How does FMLA limit my right to discipline employees with excessive absenteeism problems?

The Family and Medical Leave Act (FMLA), a labor standard and leave law, makes you liable for punitive damages should you violate job protection rules. It's no surprise, therefore, that many employers avoid confronting excessive absenteeism for fear of facing a lawsuit somewhere down the road.

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Does a doctor's note legitimize excessive absenteeism? More important, does it mean ''hands off any employee who relies on a doctor s note to substantiate his own or a family member s illness? These are difficult questions, and the correct answer will depend on the laws of your state. Still, a little knowledge will go a long way in shedding some light on the mysterious shadows surrounding FMLA.

What s important to remember when looking at the FMLA s reach over your company s performance management program is that FMLA-related leaves apply only when an employee or family member has a ''serious health condition as follows:

1. An episodic or chronic condition that requires inpatient hospital stays

2. Continuing treatment by a healthcare provider

3. A period of incapacity of more than three calendar days

More often than not, employees who take off for sick time don t necessarily meet the threshold of having a ''serious health condition. As such, the FMLA may have little impact on your decision to document excessive absenteeism in the form of progressive discipline or to ultimately terminate an employee who violates your company s absenteeism control policy.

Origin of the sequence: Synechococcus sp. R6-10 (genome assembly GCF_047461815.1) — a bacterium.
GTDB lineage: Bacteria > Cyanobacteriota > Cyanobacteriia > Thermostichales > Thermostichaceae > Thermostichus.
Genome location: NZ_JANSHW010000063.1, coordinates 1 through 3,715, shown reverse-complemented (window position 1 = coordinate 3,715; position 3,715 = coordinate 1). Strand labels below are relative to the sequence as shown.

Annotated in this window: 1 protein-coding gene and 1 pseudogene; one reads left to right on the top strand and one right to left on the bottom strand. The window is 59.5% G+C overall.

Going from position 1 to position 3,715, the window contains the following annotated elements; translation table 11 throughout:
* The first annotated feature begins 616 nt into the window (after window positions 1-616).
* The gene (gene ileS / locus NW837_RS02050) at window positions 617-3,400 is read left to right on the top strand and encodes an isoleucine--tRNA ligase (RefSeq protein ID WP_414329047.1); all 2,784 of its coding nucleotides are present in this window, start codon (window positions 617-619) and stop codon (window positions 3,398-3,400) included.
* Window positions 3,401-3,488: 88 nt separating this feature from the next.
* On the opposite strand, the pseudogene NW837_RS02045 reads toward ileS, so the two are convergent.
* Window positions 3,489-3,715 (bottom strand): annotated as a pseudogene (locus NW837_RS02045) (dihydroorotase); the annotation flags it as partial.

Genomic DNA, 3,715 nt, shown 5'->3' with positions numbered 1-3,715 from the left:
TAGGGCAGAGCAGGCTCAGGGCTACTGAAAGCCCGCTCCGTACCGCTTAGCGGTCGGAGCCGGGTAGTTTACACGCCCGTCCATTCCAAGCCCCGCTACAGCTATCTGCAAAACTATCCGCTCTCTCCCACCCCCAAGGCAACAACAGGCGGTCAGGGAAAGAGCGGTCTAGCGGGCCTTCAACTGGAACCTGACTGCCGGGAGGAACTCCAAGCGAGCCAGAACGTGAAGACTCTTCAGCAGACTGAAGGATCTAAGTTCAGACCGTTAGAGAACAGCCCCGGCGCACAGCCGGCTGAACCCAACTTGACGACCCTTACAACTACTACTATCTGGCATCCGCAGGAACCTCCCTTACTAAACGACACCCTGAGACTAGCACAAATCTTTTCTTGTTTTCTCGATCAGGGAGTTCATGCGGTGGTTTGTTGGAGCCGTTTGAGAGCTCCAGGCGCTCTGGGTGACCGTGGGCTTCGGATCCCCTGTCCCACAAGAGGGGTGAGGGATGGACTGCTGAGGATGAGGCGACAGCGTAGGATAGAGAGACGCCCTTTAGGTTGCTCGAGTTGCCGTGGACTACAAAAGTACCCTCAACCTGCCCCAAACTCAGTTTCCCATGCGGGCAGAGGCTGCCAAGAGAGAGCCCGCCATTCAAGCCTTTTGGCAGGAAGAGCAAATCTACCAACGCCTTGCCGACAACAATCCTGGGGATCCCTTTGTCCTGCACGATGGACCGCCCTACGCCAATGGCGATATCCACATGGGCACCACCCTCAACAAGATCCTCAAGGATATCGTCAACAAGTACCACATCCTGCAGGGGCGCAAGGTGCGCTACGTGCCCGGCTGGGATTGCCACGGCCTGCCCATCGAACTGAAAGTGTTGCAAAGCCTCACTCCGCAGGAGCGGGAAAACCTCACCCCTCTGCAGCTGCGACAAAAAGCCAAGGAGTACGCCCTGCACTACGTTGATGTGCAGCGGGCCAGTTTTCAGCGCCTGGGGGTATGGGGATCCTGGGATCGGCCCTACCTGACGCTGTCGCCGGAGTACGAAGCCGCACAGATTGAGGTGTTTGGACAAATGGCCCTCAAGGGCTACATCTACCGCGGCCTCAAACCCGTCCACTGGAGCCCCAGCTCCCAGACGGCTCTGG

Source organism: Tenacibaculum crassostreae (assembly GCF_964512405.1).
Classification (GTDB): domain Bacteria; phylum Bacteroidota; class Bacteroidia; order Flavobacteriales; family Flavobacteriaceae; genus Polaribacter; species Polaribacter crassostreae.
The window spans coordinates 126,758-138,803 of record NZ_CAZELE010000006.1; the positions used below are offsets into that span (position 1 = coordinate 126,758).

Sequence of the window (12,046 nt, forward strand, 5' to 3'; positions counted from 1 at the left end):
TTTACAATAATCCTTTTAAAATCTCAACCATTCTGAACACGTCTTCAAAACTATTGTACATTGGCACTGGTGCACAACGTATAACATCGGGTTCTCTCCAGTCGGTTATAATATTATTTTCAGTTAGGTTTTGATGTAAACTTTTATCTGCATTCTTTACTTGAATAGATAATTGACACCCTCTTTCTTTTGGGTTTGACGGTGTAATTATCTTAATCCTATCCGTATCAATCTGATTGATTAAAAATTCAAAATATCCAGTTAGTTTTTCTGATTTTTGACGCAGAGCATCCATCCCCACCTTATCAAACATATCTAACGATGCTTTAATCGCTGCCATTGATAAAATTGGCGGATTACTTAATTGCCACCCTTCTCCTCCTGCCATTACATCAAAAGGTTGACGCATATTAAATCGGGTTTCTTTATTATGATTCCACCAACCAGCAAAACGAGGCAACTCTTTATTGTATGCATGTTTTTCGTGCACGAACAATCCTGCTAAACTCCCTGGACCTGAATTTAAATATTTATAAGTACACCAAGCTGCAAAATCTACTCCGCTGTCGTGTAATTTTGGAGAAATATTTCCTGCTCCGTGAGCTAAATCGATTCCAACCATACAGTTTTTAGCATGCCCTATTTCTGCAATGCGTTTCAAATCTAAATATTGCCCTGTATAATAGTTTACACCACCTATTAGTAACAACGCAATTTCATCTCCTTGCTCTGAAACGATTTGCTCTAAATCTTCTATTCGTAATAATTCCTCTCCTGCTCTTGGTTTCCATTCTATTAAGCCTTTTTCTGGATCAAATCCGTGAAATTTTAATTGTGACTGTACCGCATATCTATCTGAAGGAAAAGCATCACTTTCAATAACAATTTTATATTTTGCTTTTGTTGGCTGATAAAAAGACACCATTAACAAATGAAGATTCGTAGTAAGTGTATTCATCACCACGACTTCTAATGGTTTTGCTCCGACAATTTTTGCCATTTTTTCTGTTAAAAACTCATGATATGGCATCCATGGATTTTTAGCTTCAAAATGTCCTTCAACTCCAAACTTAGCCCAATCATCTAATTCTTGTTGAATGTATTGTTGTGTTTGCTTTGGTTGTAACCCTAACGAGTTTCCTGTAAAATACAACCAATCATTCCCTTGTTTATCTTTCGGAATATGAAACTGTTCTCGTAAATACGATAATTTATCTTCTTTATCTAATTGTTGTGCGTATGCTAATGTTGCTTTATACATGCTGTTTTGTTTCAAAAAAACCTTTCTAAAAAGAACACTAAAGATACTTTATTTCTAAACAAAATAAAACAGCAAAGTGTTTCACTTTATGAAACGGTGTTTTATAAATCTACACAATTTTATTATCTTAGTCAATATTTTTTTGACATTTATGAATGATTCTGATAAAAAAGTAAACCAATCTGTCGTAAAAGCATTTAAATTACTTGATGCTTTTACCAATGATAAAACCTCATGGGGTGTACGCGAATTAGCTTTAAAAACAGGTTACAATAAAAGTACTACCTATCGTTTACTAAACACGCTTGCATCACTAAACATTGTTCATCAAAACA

On the other hand, doctors' notes may preclude your taking any adverse action (including progressive discipline or termination) against an employee for one key reason: in certain states, medical certifications need not identify the condition being treated unless the employee consents. Therefore, a doctor s note will usually only tell you the date of the condition s onset and its estimated duration—no more. As a result, determining whether an FMLA-qualified ''serious medical condition'' is at hand may be difficult. When in doubt, speak with legal counsel about your rights when doctors allow the individual to take what appears to be excessive time off. Cases like this need to be handled on a case-by-case basis.

How can an EAP (employee assistance program) help?

Employee assistance programs (EAPs) can play a very important role in your company's performance management system. EAPs are highly recommended because they are one of the most cost-effective benefits available to employees and employers alike. The concept is simple: Personal issues in workers' lives will ultimately impact their work. When employers provide their workers with a confidential service to help them work out their personal issues, the workers performance on the job won't suffer.

What kinds of personal problems do EAPs deal with? Among the most common issues are:

- Alcoholism

- Drug addiction

- Depression

- Anxiety

- Family crisis (divorce, illness, death)

- Family issues (raising teenagers, marital discord, blended-family issues)

- Bereavement

- Suicide prevention

Intake counselors at the EAP refer confidential callers to the appropriate providers in their neighborhoods. Callers benefit from the confidential services available to them, and companies should benefit from reduced absenteeism and workplace injuries, as well as from increased company morale.